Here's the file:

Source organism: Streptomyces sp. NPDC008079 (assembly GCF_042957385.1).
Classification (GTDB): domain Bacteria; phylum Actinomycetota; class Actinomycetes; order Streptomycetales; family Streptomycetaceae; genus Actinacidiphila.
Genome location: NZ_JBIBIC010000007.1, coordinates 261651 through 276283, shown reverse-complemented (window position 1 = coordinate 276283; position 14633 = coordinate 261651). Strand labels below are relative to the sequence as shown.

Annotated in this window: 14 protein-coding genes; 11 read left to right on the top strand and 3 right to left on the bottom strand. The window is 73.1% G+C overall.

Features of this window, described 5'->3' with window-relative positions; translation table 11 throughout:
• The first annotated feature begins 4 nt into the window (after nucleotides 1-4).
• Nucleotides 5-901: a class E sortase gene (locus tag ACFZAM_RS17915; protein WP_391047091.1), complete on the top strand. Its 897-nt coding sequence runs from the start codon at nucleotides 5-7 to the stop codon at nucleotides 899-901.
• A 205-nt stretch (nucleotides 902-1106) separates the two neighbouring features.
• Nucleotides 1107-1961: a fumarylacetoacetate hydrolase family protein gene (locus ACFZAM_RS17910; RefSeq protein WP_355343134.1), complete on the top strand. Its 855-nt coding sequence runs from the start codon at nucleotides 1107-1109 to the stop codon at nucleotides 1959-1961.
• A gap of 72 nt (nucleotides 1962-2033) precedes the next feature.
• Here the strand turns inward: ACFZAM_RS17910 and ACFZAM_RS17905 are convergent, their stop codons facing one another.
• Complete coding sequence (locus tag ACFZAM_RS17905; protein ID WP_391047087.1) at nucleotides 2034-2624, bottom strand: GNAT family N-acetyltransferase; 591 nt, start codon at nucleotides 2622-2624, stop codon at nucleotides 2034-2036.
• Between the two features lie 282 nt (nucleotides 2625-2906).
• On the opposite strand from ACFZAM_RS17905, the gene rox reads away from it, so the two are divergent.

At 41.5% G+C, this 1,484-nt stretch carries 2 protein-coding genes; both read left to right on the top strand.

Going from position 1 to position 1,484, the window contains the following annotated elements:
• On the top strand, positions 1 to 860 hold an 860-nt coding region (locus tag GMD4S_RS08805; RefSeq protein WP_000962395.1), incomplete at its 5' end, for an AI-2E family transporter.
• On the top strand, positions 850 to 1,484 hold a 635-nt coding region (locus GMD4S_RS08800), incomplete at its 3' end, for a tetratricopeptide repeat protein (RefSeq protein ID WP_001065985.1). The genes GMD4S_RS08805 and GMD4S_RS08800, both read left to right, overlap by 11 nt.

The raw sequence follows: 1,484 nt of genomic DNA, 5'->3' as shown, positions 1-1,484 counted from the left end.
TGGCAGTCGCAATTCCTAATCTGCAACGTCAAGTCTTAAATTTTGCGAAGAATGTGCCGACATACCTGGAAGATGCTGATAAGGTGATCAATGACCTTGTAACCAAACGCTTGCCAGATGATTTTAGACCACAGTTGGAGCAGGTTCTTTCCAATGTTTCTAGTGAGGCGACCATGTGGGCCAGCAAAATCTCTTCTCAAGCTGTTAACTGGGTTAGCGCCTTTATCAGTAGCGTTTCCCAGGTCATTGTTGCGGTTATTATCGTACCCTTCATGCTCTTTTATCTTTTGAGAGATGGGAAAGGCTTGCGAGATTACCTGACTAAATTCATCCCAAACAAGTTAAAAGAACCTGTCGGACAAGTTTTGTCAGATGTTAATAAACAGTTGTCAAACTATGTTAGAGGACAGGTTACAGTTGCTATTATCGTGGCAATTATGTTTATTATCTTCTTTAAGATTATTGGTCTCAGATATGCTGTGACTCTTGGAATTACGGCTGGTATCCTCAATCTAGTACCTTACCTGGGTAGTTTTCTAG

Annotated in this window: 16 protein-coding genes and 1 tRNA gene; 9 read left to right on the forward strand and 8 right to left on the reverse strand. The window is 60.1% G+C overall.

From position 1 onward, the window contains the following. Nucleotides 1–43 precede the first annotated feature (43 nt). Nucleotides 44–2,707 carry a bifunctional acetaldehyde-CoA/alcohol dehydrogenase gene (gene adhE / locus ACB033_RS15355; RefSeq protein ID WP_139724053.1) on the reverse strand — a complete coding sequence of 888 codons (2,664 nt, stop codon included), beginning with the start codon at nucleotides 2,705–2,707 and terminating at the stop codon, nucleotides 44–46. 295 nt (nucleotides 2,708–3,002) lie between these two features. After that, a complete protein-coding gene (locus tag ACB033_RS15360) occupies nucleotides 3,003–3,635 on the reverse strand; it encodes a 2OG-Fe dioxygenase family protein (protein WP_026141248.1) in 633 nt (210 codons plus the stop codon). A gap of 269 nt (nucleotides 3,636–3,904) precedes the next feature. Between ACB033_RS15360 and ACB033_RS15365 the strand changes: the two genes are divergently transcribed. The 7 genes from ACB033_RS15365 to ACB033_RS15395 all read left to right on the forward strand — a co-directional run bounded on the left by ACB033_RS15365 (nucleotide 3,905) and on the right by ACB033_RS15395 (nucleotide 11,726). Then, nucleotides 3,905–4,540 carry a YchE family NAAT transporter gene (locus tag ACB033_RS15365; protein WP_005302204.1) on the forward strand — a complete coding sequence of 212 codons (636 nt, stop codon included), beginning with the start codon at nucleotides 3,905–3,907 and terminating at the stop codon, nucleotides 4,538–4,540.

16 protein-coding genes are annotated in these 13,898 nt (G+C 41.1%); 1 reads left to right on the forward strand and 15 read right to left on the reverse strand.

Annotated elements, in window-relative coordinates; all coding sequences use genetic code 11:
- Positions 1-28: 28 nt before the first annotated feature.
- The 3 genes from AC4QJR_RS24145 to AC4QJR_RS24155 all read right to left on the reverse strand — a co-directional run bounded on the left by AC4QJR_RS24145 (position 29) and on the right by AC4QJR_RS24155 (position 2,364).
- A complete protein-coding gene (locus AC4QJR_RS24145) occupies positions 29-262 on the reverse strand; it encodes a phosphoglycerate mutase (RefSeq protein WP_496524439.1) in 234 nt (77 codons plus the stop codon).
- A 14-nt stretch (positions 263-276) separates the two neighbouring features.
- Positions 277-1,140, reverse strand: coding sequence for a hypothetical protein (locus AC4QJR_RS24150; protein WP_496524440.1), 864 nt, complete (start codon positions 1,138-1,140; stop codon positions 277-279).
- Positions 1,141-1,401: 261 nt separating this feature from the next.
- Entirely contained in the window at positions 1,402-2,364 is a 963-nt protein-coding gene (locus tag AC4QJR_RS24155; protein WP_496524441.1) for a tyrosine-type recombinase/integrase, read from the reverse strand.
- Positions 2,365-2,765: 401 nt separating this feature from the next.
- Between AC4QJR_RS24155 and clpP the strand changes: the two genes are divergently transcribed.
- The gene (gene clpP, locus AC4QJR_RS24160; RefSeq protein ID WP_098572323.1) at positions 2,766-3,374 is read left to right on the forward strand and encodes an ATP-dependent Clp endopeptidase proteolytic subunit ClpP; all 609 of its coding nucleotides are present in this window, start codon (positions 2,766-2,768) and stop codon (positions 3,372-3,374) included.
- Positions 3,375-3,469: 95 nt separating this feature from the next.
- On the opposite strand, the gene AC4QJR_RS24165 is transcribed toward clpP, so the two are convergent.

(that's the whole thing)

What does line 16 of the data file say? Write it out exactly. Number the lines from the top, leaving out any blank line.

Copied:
Going from position 1 to position 1,484, the window contains the following annotated elements: